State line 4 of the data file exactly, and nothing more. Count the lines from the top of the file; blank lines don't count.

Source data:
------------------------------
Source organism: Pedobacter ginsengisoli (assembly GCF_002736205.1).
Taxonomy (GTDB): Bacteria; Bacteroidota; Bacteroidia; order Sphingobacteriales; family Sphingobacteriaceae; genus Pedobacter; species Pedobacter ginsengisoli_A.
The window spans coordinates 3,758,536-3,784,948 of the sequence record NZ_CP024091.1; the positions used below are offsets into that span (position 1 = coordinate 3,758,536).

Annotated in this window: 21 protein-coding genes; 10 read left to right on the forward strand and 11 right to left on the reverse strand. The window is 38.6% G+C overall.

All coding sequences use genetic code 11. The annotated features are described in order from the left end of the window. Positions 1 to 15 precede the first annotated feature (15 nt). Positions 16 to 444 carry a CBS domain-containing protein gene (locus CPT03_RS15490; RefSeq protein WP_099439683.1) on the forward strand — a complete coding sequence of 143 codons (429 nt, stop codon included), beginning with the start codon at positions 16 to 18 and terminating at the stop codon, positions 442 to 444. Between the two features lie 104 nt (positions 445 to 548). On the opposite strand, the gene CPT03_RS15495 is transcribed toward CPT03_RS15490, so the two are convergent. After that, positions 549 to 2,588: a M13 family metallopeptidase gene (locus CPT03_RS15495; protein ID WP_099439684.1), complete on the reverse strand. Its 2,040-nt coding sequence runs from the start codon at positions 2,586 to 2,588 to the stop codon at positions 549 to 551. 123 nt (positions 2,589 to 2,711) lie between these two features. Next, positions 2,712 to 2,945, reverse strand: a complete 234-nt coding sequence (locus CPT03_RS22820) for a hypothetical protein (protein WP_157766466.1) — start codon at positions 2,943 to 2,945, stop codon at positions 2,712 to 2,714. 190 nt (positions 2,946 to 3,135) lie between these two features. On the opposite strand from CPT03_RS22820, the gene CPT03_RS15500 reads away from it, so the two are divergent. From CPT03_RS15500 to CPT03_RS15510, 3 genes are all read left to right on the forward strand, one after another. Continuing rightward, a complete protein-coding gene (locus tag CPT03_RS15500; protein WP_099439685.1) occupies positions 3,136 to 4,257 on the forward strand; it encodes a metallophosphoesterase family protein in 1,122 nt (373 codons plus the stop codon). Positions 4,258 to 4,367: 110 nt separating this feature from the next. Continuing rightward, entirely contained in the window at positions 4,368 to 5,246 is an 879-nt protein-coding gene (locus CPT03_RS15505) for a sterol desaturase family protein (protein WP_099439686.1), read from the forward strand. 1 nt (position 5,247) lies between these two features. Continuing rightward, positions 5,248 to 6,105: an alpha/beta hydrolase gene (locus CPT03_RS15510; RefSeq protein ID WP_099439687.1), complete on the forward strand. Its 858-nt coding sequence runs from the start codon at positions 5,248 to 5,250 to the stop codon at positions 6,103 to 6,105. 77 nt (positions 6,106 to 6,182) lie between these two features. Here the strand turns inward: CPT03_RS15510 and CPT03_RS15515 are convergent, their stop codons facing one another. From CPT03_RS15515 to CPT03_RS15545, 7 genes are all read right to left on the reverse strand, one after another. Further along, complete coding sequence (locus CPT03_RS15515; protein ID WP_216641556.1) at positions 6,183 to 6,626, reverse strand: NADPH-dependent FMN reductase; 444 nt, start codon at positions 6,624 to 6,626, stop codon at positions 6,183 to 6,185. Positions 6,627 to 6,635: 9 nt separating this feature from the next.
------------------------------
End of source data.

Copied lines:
Annotated in this window: 21 protein-coding genes; 10 read left to right on the forward strand and 11 right to left on the reverse strand. The window is 38.6% G+C overall.